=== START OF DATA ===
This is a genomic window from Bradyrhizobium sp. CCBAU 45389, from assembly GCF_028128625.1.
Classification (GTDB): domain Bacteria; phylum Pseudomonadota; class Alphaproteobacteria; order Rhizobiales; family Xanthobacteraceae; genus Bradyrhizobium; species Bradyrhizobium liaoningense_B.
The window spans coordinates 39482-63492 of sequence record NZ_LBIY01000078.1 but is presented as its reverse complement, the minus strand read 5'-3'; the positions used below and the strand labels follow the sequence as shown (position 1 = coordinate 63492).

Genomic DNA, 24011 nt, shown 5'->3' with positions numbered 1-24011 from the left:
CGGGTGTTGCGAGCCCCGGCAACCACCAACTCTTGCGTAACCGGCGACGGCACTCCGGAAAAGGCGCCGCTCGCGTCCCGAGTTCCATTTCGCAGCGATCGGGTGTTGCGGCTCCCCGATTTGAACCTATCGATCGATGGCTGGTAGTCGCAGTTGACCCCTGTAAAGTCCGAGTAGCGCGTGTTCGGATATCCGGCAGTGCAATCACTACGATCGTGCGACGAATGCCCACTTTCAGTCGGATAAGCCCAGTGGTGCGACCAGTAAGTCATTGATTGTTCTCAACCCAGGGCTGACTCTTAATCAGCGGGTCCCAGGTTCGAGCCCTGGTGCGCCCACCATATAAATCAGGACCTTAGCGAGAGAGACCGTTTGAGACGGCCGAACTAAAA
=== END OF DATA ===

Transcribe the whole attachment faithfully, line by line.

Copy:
This is a genomic window from Bradyrhizobium sp. CCBAU 45389, from assembly GCF_028128625.1.
Classification (GTDB): domain Bacteria; phylum Pseudomonadota; class Alphaproteobacteria; order Rhizobiales; family Xanthobacteraceae; genus Bradyrhizobium; species Bradyrhizobium liaoningense_B.
The window spans coordinates 39482-63492 of sequence record NZ_LBIY01000078.1 but is presented as its reverse complement, the minus strand read 5'-3'; the positions used below and the strand labels follow the sequence as shown (position 1 = coordinate 63492).

Genomic DNA, 24011 nt, shown 5'->3' with positions numbered 1-24011 from the left:
CGGGTGTTGCGAGCCCCGGCAACCACCAACTCTTGCGTAACCGGCGACGGCACTCCGGAAAAGGCGCCGCTCGCGTCCCGAGTTCCATTTCGCAGCGATCGGGTGTTGCGGCTCCCCGATTTGAACCTATCGATCGATGGCTGGTAGTCGCAGTTGACCCCTGTAAAGTCCGAGTAGCGCGTGTTCGGATATCCGGCAGTGCAATCACTACGATCGTGCGACGAATGCCCACTTTCAGTCGGATAAGCCCAGTGGTGCGACCAGTAAGTCATTGATTGTTCTCAACCCAGGGCTGACTCTTAATCAGCGGGTCCCAGGTTCGAGCCCTGGTGCGCCCACCATATAAATCAGGACCTTAGCGAGAGAGACCGTTTGAGACGGCCGAACTAAAA